Matt Simmons in 2008 presented a particularly credible version of this concept. The US government has its Strategic Petroleum Reserve, but it is a reserve of unrefined crude rather than of finished fuel products. Simmons proposed that in the event of a shortage, it would result in everyone topping up their tanks and hoarding it, which would result in no supplies of diesel being available for transport of food. And thus within five days the nation’s local food-stores would be empty. This looks like a potential total collapse scenario. With a whole nation subjected to lack of food and lack of transportation how much longer could the systems of government and commerce continue to function? And could there be a recovery from such a crisis?

How sound are these words of Simmons? (in his Platts conference slide #28):

“This is a “lights out” occurrence. One energy shortage soon trips another. The energy system could shut down in too many places. Without energy: Everything, including food system runs dry. The world has no early warning system for the chaos: There are no fuel gauges; there are no fuse boxes; we have no in-place rationing systems; we have no “firewalls”; we have no contingency plans.”

Similar questions arise about reserves of food. One source reckons that “we now face one of the tightest margins in recent history between food reserves and global demand, with global reserves estimated to be at their lowest level in 25 years.” http://www.stwr.org/food-security-agriculture/the-importance-of-food-reserves-in-a-hungry-world.html (28 May 2009)

Governments are trying to address this problem, but there appears to be more of a would-be work-in-progress than a solution nearly imminent: “Global food reserve idea faces huge obstacles.” (7 June 2009) http://news.uk.msn.com/world/article.aspx?cp-documentid=147829146 .

And then we must put this in the context of the vulnerability of globalised monocultures to such contemporary pestilences as wheat rust fungus and potato blight. Plus the erratic extreme weather events that are accompanying the start of climate catastrophe.


I will leave off till further down this page my own reckonings of probabilities of whether, when and how there will or will not be a collapse.

Instead I shall first invite commenters to suggest what flaws there may be in the collapse-cause theories I have presented. Or what considerations make them all the more sound. Or how they would modify the theories, or evidence thereof. Or what other theories they may prefer.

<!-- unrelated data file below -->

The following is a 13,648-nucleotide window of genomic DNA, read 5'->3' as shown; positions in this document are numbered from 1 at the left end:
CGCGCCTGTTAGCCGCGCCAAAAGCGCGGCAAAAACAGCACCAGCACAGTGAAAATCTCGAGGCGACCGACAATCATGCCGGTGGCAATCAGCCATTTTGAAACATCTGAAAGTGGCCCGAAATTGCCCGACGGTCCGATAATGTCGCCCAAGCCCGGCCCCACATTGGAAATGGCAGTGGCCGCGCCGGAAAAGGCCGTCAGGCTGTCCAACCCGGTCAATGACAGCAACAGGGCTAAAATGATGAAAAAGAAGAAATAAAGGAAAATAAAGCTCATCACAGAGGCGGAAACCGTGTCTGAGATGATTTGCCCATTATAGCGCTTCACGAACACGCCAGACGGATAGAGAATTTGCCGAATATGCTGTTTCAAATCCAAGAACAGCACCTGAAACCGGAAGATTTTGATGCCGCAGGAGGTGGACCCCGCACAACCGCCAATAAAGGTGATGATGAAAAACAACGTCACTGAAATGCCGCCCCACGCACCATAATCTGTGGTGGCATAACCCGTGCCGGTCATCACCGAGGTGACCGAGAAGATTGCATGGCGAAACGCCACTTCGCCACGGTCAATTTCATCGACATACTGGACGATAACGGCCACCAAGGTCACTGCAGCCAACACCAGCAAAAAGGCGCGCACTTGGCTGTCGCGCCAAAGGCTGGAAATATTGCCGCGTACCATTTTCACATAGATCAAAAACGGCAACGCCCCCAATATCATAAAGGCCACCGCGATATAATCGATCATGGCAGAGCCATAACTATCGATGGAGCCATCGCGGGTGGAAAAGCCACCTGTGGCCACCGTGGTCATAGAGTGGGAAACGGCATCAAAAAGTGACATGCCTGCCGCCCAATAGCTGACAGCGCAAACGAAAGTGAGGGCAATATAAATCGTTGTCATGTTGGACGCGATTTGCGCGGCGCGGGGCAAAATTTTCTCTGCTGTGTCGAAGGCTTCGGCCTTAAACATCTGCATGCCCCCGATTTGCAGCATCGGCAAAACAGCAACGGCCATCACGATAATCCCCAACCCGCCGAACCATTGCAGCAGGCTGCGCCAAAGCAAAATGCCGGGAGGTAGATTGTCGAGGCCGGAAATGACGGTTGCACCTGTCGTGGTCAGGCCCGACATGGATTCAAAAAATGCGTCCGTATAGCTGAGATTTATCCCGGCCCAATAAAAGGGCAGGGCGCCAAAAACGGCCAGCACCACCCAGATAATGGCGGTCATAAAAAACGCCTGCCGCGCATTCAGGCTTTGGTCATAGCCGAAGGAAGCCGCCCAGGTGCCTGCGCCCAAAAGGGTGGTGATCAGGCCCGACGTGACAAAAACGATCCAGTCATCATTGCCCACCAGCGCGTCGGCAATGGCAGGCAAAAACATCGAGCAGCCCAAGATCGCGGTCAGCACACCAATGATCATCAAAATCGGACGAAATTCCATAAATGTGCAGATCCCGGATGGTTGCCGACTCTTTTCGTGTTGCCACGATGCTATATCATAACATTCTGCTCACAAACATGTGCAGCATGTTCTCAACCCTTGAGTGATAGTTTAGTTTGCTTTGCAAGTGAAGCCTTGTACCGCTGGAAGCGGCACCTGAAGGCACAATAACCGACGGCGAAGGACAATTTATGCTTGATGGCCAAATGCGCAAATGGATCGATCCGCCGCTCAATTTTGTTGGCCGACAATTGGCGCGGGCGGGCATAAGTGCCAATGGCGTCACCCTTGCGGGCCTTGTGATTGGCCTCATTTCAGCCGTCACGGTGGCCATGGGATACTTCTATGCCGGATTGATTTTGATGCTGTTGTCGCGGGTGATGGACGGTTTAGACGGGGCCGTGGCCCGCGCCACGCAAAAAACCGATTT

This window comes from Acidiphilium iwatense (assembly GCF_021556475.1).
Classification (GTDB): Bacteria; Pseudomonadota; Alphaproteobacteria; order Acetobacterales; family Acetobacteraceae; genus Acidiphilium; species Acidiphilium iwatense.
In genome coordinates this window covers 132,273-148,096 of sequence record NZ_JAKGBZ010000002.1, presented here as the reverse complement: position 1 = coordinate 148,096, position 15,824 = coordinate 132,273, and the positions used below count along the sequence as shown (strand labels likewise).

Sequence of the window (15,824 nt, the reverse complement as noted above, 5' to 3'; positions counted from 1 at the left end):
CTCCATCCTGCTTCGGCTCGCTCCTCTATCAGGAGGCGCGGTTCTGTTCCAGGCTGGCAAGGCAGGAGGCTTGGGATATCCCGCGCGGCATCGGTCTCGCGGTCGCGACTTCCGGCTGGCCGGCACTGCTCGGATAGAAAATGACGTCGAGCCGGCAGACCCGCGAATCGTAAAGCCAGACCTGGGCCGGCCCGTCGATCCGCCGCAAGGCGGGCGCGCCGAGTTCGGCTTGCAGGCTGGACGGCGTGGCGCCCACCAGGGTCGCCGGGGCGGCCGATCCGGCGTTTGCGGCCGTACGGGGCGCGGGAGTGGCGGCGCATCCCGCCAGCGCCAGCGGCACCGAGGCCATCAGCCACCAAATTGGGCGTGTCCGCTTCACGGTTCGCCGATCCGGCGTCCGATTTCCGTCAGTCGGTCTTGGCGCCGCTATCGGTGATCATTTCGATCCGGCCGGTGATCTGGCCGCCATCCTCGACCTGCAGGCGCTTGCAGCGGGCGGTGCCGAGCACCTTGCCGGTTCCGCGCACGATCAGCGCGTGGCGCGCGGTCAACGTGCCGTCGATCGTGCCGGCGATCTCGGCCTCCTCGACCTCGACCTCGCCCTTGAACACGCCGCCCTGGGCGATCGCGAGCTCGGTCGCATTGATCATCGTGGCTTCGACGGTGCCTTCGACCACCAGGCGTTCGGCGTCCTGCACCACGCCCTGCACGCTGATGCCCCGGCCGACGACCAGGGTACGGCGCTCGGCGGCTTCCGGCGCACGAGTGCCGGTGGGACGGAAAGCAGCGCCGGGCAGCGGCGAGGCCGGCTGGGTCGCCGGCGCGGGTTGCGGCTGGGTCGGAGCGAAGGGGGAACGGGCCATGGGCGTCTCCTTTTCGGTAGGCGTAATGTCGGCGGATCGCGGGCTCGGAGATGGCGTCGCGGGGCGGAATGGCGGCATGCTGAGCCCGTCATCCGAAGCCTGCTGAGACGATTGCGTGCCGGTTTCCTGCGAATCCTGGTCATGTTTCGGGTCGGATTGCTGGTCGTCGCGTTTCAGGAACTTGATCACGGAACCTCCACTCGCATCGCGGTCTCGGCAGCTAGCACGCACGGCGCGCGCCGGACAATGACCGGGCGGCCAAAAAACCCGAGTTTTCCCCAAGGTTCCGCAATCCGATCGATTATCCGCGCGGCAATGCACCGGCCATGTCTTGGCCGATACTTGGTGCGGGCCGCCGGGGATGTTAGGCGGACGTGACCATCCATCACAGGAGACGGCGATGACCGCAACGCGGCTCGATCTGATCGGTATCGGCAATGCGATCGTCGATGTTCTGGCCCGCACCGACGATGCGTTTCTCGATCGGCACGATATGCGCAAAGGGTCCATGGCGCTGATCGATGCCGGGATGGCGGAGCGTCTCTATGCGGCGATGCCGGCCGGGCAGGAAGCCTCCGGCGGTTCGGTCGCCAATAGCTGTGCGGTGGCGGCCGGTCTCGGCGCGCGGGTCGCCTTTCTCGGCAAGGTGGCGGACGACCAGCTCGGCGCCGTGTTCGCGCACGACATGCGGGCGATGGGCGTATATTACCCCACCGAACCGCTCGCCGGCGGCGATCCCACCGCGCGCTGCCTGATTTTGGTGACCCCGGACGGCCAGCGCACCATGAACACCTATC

1. The defectiveness of the growth-based system is best presented in Chris Martenson’s Crash Course; also some posts by Gail the Actuary on theoildrum.com. The other three assumptions have seen extensive discussion on theoildrum.com.

2. Arnold Toynbee, A Study of History, is ten very heavy volumes (there is a set at Birmingham University uk); even the 2-volume abridgement is not particularly short. I suggest to at least study the first chapter and the “Argument” and tables presented at the end of the each volume.

3. My 1987 decadence article www.energyark.net/decadenc.htm was published to my filing-cabinet because (in pre-internet days) I could not imagine how to find any audience that would be interested let alone a publisher that would be receptive to such an anti-authority analysis. Note that even Prof. Toynbee’s work itself remains rejected by professional historians, in line with this historical evidence: www.energyark.net/gen.htm.

4. My 2005 book The Future is Here! www.lulu.com/content/140930 was put on lulu.com not for publication but to print copies as the practical handbook of the RDP project. But no sooner had I got some copies than I became submerged by the harassment conspiracy crisis documented at www.2020housing.co.uk. And the RDP project has since been overtaken by oil-supply events such that it now seems likely that the system is going to collapse anyway without needing that project to push it over.

1 comment:

  1. A good book to read is Linkola's 'Can Life Survive'. Currently by my bedside table in easy reach.